He said: “I think the best thing I’ve taken out of the competition so far is the experience of each person involved in The Venture. The experience they have in their respective fields and projects along with different perspectives about my own business has been invaluable. We changed a lot after the Accelerator Week and it helped refine how we could devote the business to more social aspirations. I’m still learning, since starting The Venture the media attention in my own country has been huge and we’re trying to manage and understand how best to deal with this sort of attention.”
With $750,000 of funding available during The Venture’s Final Pitch Event, the advice this varied group of entrepreneurs received during March’s Accelerator Week became even more pertinent.
Sergey Petrov, the co-founder of Bee Smart Technologies, an integrated system that measures and analyses the health and productivity of honeybees in the hive, said: “Accelerator Week helped me a lot. What I really liked about it was the preparation they did prior to us getting there. From day one they had advice that was very helpful to me. Rob and Lorraine helped me with my pitch immensely; we literally rewrote what I had and I think it’s a lot more balanced now. It clearly helped us as we managed to progress through to the semi-finals. It has definitely paid off!”
After his pitch EyeControl’s Or Retzkin said: “It was hard at the beginning and I was very nervous for the first thirty seconds. After that, the atmosphere in the room put me at ease. It was very clear that everyone in the room wants my business to succeed. After my pitch I felt a lot more relaxed, knowing that I had delivered on everything I had set out to do.”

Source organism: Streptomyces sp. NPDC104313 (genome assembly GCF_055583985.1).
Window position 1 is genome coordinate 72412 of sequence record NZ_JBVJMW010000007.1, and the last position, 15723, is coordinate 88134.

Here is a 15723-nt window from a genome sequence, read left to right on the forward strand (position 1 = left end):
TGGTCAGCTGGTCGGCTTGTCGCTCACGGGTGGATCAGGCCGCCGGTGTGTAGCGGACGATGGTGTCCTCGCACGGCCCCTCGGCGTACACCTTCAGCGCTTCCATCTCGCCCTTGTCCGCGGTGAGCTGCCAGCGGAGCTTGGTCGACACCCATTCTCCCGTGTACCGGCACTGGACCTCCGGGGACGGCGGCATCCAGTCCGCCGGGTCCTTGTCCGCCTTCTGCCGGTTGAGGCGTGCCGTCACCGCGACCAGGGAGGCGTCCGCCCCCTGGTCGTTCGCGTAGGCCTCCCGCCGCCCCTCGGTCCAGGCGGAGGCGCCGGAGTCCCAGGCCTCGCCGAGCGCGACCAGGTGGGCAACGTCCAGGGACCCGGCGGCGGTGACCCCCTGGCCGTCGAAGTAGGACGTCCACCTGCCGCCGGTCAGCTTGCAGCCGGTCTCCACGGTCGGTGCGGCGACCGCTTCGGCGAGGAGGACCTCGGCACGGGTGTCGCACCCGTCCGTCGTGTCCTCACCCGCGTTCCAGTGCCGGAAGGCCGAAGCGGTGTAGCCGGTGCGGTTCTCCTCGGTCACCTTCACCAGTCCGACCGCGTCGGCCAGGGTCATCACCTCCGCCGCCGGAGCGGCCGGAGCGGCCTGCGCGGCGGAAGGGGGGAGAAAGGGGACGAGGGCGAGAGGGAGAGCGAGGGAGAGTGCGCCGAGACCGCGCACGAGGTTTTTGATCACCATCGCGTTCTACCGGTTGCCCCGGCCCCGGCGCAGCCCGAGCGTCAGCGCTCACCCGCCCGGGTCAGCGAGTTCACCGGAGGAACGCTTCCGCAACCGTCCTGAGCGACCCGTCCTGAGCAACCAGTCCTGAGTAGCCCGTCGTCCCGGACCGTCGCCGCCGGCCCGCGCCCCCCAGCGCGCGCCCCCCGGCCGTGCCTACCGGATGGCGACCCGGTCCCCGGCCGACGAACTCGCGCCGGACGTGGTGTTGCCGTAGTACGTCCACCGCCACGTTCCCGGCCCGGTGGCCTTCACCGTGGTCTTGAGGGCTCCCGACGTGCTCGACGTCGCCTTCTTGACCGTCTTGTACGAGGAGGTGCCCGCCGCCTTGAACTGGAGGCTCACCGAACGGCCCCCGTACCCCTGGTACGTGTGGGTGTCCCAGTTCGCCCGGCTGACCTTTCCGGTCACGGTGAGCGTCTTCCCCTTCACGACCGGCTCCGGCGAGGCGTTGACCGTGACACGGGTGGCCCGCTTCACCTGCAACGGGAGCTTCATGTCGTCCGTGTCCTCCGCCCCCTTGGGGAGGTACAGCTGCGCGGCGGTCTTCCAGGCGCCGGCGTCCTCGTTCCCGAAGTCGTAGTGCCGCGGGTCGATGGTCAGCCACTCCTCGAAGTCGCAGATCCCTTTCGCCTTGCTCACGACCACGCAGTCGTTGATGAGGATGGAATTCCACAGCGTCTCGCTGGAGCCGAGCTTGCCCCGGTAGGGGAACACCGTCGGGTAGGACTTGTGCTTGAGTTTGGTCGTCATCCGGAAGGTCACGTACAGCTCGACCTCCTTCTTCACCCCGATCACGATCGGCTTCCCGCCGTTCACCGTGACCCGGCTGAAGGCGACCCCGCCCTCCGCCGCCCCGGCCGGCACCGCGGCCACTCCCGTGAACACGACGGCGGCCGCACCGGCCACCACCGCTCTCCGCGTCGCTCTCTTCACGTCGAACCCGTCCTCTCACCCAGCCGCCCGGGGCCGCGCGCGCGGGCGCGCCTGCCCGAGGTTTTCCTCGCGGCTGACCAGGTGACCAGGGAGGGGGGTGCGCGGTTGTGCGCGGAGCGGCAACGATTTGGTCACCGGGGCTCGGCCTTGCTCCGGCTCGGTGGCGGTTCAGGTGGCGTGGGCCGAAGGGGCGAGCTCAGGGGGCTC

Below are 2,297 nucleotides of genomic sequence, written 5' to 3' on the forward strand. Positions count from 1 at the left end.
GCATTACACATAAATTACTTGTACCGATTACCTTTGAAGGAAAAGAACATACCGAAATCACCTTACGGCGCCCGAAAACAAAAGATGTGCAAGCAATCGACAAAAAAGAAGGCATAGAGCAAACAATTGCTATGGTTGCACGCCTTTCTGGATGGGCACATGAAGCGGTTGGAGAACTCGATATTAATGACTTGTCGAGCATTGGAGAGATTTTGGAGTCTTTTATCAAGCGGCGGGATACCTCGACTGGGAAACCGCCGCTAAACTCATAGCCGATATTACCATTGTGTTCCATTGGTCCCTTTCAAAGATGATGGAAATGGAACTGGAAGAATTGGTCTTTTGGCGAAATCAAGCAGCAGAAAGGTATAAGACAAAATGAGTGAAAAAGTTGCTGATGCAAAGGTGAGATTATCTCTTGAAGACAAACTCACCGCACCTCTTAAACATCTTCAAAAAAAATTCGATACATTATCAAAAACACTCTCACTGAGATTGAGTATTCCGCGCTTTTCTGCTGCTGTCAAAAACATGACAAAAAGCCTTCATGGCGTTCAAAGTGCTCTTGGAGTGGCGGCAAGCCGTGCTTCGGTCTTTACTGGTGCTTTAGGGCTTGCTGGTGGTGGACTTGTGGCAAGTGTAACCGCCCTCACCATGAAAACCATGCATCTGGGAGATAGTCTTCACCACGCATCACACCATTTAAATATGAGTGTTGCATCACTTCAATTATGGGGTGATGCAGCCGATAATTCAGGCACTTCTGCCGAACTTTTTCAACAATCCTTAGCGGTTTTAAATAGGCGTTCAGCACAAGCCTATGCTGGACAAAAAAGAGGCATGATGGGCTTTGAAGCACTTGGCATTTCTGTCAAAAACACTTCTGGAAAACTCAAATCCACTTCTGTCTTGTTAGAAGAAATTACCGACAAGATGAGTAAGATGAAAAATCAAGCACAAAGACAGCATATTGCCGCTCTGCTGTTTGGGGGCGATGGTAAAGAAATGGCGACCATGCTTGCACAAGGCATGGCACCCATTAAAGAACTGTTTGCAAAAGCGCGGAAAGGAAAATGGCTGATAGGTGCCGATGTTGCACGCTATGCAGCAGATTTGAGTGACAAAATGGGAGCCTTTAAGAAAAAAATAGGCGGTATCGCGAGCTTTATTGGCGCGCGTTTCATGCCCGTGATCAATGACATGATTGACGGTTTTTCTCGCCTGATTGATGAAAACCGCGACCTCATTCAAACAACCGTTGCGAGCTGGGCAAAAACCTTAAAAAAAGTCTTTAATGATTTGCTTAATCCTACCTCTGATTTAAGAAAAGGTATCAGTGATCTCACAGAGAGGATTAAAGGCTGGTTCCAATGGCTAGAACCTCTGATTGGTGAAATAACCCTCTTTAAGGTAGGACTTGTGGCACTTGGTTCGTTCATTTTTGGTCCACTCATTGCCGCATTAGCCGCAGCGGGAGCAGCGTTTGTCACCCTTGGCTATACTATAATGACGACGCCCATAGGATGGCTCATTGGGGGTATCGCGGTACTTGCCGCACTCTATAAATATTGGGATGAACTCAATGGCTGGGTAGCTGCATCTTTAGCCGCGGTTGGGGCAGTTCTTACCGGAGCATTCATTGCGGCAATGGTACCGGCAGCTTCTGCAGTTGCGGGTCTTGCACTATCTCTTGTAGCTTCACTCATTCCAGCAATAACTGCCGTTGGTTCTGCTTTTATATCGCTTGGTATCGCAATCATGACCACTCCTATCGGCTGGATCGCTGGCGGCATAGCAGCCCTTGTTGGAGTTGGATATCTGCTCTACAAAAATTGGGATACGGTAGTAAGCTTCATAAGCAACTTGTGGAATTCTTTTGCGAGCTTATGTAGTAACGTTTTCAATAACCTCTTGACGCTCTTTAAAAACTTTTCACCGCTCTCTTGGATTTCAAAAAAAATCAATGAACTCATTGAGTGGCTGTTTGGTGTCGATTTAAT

After another intense yet rewarding day of pitching, the finalists regrouped whilst the judges deliberated over the 12 pitches they had just seen. Which of these exceptional startups would have the opportunity to pitch their social enterprise for a share of The Venture’s remaining $1 million fund?
Addressing the finalists, Sonal Shah of the Beeck Centre congratulated them for progressing this far suggested they had all improved and polished their business propositions since the Accelerator Week.
“Each of you upped your game today so congratulations,” Sonal said. “For us it got harder and harder to come to a decision, but your confidence, your belief in your organisation and what you are doing comes across in your presentations.”
“What I saw from you in London compared to what you’ve done here, you’ve come a long way. We have the hard job of bringing 12 of you down to five for the final. We’ve thought about this in multiple ways from your presentation, where you are in your growth stages, through to your business models.”
She went on to announce the top five startups, who will progress through to tomorrow's Final Pitch Event:
WeFarm - Kenny Ewan
Conceptos Plásticos - Oscar Andres Mendez
Coolar - Julia Römer
EyeControl - Or Retzkin
Wakami - Maria Pacheco
The culmination of the week – and The Venture’s second year – happens on Thursday, as the five finalists pitch for funding in front of a live audience of change makers, business leaders, media, and the evening’s host, The Daily Show’s Trevor Noah. The remaining $750,000 of The Venture’s fund is at stake, but who walks away with funding – and the opportunity to transform their business and further their positive social impact – will be determined by the four judges, including Eva Longoria.
What began with over 2,500 applications from all over the world, will conclude with the judges determining which of the five remaining startups, from an immensely competitive field, deserves a share of $1 million.
Follow @TheVenture on Twitter for live updates as The Venture Final Pitch event unfolds, and for the the latest stories, ideas and individuals that are helping to shape our future.